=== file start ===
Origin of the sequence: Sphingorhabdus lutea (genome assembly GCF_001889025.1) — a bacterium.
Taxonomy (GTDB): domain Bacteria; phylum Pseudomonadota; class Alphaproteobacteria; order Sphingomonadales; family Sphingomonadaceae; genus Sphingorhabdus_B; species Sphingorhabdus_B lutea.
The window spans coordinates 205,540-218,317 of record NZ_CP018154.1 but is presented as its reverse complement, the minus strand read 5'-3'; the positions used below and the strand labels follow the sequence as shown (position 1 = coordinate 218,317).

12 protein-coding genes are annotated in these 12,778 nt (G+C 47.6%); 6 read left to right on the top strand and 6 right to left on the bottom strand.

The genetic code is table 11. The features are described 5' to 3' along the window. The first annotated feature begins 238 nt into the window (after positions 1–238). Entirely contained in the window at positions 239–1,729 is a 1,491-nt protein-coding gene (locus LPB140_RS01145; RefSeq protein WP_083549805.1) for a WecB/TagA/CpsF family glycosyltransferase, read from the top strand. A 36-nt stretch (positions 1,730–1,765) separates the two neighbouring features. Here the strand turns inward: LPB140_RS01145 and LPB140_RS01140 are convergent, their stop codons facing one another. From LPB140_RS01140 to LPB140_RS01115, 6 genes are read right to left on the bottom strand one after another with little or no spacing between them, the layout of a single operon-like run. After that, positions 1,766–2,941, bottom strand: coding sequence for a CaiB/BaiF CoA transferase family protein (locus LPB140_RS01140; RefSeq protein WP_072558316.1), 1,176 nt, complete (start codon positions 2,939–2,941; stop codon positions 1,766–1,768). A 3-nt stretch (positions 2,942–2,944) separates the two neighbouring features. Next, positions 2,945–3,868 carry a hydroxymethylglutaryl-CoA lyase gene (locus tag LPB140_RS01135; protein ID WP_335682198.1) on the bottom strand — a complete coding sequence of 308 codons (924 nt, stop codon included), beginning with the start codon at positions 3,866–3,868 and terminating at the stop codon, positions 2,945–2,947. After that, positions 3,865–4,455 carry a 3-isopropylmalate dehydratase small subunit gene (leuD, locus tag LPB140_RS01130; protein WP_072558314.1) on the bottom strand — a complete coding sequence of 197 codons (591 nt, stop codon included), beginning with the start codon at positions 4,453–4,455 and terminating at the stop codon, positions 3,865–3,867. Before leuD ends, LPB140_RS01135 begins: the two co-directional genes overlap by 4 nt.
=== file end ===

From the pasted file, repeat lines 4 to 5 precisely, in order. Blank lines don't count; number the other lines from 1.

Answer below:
12 protein-coding genes are annotated in these 12,778 nt (G+C 47.6%); 6 read left to right on the top strand and 6 right to left on the bottom strand.

The genetic code is table 11. The features are described 5' to 3' along the window. The first annotated feature begins 238 nt into the window (after positions 1–238). Entirely contained in the window at positions 239–1,729 is a 1,491-nt protein-coding gene (locus LPB140_RS01145; RefSeq protein WP_083549805.1) for a WecB/TagA/CpsF family glycosyltransferase, read from the top strand. A 36-nt stretch (positions 1,730–1,765) separates the two neighbouring features. Here the strand turns inward: LPB140_RS01145 and LPB140_RS01140 are convergent, their stop codons facing one another. From LPB140_RS01140 to LPB140_RS01115, 6 genes are read right to left on the bottom strand one after another with little or no spacing between them, the layout of a single operon-like run. After that, positions 1,766–2,941, bottom strand: coding sequence for a CaiB/BaiF CoA transferase family protein (locus LPB140_RS01140; RefSeq protein WP_072558316.1), 1,176 nt, complete (start codon positions 2,939–2,941; stop codon positions 1,766–1,768). A 3-nt stretch (positions 2,942–2,944) separates the two neighbouring features. Next, positions 2,945–3,868 carry a hydroxymethylglutaryl-CoA lyase gene (locus tag LPB140_RS01135; protein ID WP_335682198.1) on the bottom strand — a complete coding sequence of 308 codons (924 nt, stop codon included), beginning with the start codon at positions 3,866–3,868 and terminating at the stop codon, positions 2,945–2,947. After that, positions 3,865–4,455 carry a 3-isopropylmalate dehydratase small subunit gene (leuD, locus tag LPB140_RS01130; protein WP_072558314.1) on the bottom strand — a complete coding sequence of 197 codons (591 nt, stop codon included), beginning with the start codon at positions 4,453–4,455 and terminating at the stop codon, positions 3,865–3,867. Before leuD ends, LPB140_RS01135 begins: the two co-directional genes overlap by 4 nt.